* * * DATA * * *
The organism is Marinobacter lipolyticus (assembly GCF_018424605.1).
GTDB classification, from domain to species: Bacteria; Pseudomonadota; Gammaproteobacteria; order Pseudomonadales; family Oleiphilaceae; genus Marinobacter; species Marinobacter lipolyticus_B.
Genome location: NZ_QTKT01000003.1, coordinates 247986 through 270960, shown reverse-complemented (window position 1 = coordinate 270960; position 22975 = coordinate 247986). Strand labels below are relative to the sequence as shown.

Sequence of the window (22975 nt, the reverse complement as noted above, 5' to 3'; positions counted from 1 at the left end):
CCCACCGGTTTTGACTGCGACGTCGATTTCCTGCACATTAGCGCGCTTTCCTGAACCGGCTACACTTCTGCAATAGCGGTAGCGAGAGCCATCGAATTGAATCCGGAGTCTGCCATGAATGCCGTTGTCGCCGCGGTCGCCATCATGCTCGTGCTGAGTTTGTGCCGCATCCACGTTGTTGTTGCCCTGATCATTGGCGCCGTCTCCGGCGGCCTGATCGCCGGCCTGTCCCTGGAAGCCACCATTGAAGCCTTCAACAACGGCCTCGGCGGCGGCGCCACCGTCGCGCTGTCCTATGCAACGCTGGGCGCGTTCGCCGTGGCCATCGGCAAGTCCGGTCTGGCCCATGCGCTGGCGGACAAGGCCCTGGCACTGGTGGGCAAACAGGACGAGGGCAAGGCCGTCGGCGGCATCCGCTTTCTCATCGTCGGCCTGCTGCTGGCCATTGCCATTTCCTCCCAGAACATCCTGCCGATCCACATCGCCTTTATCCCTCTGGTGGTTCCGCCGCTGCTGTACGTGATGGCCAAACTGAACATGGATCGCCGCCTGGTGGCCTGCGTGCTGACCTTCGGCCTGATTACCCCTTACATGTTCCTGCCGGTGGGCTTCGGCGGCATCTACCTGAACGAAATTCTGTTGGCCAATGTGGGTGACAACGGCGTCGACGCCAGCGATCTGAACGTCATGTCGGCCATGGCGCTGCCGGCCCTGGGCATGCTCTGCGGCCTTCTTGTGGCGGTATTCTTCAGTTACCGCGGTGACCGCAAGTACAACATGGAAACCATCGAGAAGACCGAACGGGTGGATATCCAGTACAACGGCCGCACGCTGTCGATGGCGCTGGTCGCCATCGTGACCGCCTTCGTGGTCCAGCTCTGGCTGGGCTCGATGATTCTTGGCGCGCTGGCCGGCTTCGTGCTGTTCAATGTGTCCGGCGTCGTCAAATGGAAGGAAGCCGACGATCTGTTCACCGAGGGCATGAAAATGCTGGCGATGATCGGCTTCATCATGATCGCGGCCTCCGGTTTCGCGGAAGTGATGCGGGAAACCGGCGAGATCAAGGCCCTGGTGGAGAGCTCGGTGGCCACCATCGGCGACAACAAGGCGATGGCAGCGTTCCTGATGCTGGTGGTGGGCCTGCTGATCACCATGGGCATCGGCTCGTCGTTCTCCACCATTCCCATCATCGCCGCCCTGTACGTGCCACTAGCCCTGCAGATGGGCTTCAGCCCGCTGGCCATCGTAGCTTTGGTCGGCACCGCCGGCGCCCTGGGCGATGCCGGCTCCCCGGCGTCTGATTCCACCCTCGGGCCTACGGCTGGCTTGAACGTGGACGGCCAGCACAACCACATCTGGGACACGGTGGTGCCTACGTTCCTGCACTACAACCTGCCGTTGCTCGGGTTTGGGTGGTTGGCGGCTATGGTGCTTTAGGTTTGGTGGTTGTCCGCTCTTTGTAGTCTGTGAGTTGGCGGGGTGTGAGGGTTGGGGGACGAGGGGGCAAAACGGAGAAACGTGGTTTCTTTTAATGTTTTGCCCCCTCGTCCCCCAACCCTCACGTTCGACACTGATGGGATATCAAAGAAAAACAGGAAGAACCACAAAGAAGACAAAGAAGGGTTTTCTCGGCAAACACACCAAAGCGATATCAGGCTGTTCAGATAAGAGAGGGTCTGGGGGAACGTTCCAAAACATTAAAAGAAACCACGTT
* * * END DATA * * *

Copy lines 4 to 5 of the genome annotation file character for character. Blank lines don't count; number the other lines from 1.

Sequence of the window (22975 nt, the reverse complement as noted above, 5' to 3'; positions counted from 1 at the left end):
CCCACCGGTTTTGACTGCGACGTCGATTTCCTGCACATTAGCGCGCTTTCCTGAACCGGCTACACTTCTGCAATAGCGGTAGCGAGAGCCATCGAATTGAATCCGGAGTCTGCCATGAATGCCGTTGTCGCCGCGGTCGCCATCATGCTCGTGCTGAGTTTGTGCCGCATCCACGTTGTTGTTGCCCTGATCATTGGCGCCGTCTCCGGCGGCCTGATCGCCGGCCTGTCCCTGGAAGCCACCATTGAAGCCTTCAACAACGGCCTCGGCGGCGGCGCCACCGTCGCGCTGTCCTATGCAACGCTGGGCGCGTTCGCCGTGGCCATCGGCAAGTCCGGTCTGGCCCATGCGCTGGCGGACAAGGCCCTGGCACTGGTGGGCAAACAGGACGAGGGCAAGGCCGTCGGCGGCATCCGCTTTCTCATCGTCGGCCTGCTGCTGGCCATTGCCATTTCCTCCCAGAACATCCTGCCGATCCACATCGCCTTTATCCCTCTGGTGGTTCCGCCGCTGCTGTACGTGATGGCCAAACTGAACATGGATCGCCGCCTGGTGGCCTGCGTGCTGACCTTCGGCCTGATTACCCCTTACATGTTCCTGCCGGTGGGCTTCGGCGGCATCTACCTGAACGAAATTCTGTTGGCCAATGTGGGTGACAACGGCGTCGACGCCAGCGATCTGAACGTCATGTCGGCCATGGCGCTGCCGGCCCTGGGCATGCTCTGCGGCCTTCTTGTGGCGGTATTCTTCAGTTACCGCGGTGACCGCAAGTACAACATGGAAACCATCGAGAAGACCGAACGGGTGGATATCCAGTACAACGGCCGCACGCTGTCGATGGCGCTGGTCGCCATCGTGACCGCCTTCGTGGTCCAGCTCTGGCTGGGCTCGATGATTCTTGGCGCGCTGGCCGGCTTCGTGCTGTTCAATGTGTCCGGCGTCGTCAAATGGAAGGAAGCCGACGATCTGTTCACCGAGGGCATGAAAATGCTGGCGATGATCGGCTTCATCATGATCGCGGCCTCCGGTTTCGCGGAAGTGATGCGGGAAACCGGCGAGATCAAGGCCCTGGTGGAGAGCTCGGTGGCCACCATCGGCGACAACAAGGCGATGGCAGCGTTCCTGATGCTGGTGGTGGGCCTGCTGATCACCATGGGCATCGGCTCGTCGTTCTCCACCATTCCCATCATCGCCGCCCTGTACGTGCCACTAGCCCTGCAGATGGGCTTCAGCCCGCTGGCCATCGTAGCTTTGGTCGGCACCGCCGGCGCCCTGGGCGATGCCGGCTCCCCGGCGTCTGATTCCACCCTCGGGCCTACGGCTGGCTTGAACGTGGACGGCCAGCACAACCACATCTGGGACACGGTGGTGCCTACGTTCCTGCACTACAACCTGCCGTTGCTCGGGTTTGGGTGGTTGGCGGCTATGGTGCTTTAGGTTTGGTGGTTGTCCGCTCTTTGTAGTCTGTGAGTTGGCGGGGTGTGAGGGTTGGGGGACGAGGGGGCAAAACGGAGAAACGTGGTTTCTTTTAATGTTTTGCCCCCTCGTCCCCCAACCCTCACGTTCGACACTGATGGGATATCAAAGAAAAACAGGAAGAACCACAAAGAAGACAAAGAAGGGTTTTCTCGGCAAACACACCAAAGCGATATCAGGCTGTTCAGATAAGAGAGGGTCTGGGGGAACGTTCCAAAACATTAAAAGAAACCACGTT